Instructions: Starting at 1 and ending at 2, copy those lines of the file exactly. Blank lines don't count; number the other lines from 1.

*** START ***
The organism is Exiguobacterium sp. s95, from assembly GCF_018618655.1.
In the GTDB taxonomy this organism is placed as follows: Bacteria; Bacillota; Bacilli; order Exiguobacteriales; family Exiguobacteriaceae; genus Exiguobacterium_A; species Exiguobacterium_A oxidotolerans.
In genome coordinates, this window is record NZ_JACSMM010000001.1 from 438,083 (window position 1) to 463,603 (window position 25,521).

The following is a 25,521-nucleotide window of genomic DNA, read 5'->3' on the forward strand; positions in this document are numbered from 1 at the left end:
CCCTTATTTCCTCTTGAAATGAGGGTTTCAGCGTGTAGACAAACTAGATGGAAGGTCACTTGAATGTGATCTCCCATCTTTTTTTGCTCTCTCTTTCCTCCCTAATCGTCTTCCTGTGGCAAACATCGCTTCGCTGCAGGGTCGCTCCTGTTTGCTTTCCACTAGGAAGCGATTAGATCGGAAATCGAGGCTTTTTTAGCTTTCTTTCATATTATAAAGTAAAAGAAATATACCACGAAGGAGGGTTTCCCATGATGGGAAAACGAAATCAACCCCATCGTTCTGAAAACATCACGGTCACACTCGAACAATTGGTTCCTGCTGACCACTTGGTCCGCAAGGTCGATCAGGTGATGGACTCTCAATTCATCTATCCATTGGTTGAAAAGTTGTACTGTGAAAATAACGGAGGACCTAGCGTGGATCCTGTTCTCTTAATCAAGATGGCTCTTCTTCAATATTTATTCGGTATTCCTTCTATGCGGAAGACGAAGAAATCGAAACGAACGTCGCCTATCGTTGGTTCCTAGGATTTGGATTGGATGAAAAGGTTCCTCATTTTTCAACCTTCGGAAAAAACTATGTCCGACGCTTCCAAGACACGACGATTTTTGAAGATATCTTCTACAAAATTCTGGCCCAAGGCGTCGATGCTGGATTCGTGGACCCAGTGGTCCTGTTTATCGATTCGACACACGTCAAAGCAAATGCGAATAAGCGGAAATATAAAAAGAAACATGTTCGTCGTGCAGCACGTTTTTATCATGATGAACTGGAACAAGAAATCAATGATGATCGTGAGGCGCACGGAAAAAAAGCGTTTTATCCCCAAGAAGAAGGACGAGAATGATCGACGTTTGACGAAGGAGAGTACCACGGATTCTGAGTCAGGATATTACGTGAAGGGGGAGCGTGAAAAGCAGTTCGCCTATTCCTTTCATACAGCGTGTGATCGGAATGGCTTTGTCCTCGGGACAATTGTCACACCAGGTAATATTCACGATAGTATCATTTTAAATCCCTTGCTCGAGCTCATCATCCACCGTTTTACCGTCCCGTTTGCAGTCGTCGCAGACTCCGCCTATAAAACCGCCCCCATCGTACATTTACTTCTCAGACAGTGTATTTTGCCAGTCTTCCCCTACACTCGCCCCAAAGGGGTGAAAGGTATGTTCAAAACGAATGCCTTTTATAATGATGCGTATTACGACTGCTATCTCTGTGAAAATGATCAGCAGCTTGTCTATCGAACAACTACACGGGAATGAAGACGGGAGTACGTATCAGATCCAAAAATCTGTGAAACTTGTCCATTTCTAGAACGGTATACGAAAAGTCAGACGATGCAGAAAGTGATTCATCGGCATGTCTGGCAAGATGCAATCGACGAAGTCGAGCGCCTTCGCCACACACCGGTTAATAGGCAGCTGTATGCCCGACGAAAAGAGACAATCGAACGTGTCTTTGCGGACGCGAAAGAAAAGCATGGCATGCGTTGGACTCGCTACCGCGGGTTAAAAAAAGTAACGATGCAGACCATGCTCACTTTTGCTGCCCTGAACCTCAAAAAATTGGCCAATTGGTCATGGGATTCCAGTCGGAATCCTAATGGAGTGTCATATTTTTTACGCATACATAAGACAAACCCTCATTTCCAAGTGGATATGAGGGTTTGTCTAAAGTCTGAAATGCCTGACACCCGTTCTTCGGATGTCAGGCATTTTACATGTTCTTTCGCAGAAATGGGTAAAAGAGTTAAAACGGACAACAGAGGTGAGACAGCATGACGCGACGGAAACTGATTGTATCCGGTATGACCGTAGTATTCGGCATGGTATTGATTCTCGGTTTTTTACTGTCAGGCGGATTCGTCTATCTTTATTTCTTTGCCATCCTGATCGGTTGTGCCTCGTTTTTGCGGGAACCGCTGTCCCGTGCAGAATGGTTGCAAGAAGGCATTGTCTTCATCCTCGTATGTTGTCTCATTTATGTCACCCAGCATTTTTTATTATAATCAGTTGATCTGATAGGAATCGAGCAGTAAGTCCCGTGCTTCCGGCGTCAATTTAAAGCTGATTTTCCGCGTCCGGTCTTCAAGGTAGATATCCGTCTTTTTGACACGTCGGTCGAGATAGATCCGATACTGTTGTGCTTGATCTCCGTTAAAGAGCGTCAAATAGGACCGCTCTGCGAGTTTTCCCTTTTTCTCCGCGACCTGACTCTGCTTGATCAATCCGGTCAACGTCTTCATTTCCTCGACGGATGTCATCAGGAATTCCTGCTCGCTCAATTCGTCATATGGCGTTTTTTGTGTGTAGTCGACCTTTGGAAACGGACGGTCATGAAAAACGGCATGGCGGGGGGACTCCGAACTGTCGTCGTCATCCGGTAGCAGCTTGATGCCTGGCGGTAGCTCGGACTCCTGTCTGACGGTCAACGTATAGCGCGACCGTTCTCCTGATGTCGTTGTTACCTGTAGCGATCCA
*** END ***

The organism is Exiguobacterium sp. s95, from assembly GCF_018618655.1.
In the GTDB taxonomy this organism is placed as follows: Bacteria; Bacillota; Bacilli; order Exiguobacteriales; family Exiguobacteriaceae; genus Exiguobacterium_A; species Exiguobacterium_A oxidotolerans.